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Holding people responsible

Holding people responsible

Posted Sep 6, 2007 12:06 UTC (Thu) by kleptog (subscriber, #1183)
Parent article: Software liability laws: a dangerous solution

I'm not entirely sure that _someone_ has to be held responsible. Sometimes bad things happen, that's why we have insurance companies.

I think people shouldn't be targeting security breaches themselves, but the effects thereof. If some hacker gets credit card numbers, then that's what should be focussed on. Are the laws relating to insufficient protection of personal details strong enough? Are they being used?

I don't think software liability in and of itself is useful. Look at the effects, not the causes, to determine if there's liability.

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Holding people responsible

Posted Sep 6, 2007 17:24 UTC (Thu) by smoogen (subscriber, #97) [Link]

The insurance companies hold people responsible by setting premium rates, refusing to insure, and setting out rules for what a company must follow to get coverage. They also have a mile-long list of things that they will say they will not pay on to avoid bankruptcy. And finally they will file suit against other 'agencies' via liability loaws to reclaim monetary losses.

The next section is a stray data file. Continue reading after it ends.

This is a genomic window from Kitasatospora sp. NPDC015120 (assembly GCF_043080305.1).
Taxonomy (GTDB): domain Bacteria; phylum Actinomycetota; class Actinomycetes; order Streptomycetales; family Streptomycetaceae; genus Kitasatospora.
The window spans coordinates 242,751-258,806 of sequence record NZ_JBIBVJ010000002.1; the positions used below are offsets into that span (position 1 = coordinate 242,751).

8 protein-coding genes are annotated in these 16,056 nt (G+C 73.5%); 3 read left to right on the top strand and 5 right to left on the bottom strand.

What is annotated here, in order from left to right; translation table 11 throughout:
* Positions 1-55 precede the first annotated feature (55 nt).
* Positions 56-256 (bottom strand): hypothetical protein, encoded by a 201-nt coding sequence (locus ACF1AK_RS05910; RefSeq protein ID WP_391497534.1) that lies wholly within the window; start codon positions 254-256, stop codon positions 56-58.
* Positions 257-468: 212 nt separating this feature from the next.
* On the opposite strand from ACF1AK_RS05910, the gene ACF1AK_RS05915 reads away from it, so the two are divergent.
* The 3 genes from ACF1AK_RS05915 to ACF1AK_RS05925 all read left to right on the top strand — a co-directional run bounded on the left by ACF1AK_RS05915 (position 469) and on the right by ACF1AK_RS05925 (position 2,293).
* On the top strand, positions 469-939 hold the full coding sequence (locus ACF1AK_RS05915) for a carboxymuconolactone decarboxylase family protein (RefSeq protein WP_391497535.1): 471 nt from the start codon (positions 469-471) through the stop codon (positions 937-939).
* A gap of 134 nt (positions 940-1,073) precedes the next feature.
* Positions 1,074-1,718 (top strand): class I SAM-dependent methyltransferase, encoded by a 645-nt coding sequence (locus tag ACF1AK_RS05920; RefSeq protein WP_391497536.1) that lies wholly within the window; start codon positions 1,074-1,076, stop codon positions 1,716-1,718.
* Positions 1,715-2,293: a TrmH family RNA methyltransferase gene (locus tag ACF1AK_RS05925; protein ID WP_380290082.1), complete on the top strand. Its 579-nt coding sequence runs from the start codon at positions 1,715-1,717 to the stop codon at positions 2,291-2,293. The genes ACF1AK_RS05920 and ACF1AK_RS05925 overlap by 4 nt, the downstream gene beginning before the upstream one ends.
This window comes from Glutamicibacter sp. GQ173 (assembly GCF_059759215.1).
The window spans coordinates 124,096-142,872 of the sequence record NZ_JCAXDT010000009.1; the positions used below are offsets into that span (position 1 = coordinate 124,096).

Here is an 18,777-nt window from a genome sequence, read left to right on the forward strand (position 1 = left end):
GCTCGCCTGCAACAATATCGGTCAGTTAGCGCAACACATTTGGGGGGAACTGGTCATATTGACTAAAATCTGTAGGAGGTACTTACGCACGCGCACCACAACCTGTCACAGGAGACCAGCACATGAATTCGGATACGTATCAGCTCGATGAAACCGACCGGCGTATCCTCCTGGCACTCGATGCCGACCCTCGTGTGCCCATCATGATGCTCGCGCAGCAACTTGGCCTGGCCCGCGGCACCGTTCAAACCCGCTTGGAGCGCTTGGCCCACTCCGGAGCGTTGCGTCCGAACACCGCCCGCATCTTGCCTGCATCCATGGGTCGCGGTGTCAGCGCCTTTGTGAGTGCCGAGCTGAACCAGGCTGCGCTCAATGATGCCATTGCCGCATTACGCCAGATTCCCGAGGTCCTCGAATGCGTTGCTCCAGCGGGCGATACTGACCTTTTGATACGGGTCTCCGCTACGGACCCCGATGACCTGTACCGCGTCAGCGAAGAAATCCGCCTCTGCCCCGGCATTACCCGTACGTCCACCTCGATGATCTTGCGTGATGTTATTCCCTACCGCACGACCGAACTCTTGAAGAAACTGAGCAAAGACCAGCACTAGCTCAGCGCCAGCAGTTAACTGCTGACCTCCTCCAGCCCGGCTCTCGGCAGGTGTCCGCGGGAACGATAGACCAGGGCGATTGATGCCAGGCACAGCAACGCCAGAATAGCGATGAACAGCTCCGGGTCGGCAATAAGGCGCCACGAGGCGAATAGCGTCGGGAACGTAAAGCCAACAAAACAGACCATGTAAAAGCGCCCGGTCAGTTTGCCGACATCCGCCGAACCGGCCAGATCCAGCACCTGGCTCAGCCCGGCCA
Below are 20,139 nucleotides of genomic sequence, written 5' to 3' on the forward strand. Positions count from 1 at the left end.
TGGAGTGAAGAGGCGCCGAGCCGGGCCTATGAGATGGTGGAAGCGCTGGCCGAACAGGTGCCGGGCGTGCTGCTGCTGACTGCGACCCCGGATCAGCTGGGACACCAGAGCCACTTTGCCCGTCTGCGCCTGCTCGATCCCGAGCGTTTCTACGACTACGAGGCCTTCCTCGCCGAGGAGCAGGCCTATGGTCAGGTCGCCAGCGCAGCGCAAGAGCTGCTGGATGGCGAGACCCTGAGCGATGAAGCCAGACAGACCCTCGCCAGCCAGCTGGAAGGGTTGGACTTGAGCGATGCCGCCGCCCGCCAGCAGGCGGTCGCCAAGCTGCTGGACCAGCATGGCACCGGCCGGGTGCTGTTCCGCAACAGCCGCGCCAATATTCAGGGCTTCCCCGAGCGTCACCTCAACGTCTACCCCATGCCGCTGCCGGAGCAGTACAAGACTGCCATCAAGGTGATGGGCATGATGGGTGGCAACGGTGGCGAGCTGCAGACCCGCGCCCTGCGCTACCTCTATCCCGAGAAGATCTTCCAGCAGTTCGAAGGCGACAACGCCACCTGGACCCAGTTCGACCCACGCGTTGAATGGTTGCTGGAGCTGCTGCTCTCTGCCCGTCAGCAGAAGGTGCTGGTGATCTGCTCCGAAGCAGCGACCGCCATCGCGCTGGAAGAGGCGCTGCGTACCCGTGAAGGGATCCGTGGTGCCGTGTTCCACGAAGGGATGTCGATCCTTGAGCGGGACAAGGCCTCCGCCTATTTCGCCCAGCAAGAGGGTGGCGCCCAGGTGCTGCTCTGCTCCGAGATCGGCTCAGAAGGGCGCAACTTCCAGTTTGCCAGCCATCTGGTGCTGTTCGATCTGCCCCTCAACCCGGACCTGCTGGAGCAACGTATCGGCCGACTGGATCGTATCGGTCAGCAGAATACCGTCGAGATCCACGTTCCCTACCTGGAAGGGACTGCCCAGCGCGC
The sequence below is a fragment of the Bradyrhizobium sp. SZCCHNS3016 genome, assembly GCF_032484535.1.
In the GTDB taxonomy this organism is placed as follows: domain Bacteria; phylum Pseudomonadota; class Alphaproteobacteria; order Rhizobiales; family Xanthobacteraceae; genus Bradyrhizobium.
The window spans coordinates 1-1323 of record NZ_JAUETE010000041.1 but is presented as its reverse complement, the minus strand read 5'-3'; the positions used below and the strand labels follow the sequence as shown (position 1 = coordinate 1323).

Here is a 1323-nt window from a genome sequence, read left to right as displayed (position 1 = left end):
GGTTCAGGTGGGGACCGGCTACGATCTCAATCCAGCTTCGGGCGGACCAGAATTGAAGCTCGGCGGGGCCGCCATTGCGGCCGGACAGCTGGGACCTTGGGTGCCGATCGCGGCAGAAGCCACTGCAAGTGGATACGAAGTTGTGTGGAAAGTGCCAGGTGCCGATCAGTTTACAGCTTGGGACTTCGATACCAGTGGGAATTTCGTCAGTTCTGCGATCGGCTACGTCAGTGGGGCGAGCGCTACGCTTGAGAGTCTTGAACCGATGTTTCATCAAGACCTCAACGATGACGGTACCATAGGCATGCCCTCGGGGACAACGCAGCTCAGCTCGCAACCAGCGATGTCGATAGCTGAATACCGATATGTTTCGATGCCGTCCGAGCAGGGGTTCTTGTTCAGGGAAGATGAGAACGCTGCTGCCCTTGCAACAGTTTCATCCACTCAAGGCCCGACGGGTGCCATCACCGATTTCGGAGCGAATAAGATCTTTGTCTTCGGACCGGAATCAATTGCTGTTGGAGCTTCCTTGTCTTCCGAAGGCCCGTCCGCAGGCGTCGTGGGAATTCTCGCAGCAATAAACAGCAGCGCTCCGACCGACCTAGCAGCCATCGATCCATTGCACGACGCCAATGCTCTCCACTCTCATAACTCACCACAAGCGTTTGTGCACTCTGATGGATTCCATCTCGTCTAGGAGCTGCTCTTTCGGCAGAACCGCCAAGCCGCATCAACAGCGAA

The big issue is that the major insurance companies will not get into the business of insuring against software problems until there is liability laws. And there will probably not be liability laws until insurance companies get into the market.

Holding people responsible

Posted Sep 8, 2007 2:14 UTC (Sat) by giraffedata (subscriber, #1954) [Link]

You could just have stopped at "by setting premium rates." That's what laws like this are about. There's almost always going to be insurance; the question is who buys it.

People like to think there's a morally correct person to charge for an accident, but there isn't. People buy insurance (or self-insure) and pass the cost around to others. A good liability law (or better: contract) is one that assigns liability to the party best able to control it. He works with his insurer to achieve the proper balance between cost of safety and risk of damage.

But the risk is almost always controllable from multiple angles. The user of software can control the risk by using it behind a firewall, or with proper backups, or with encryption, etc. So maybe he's the best one to buy the insurance.

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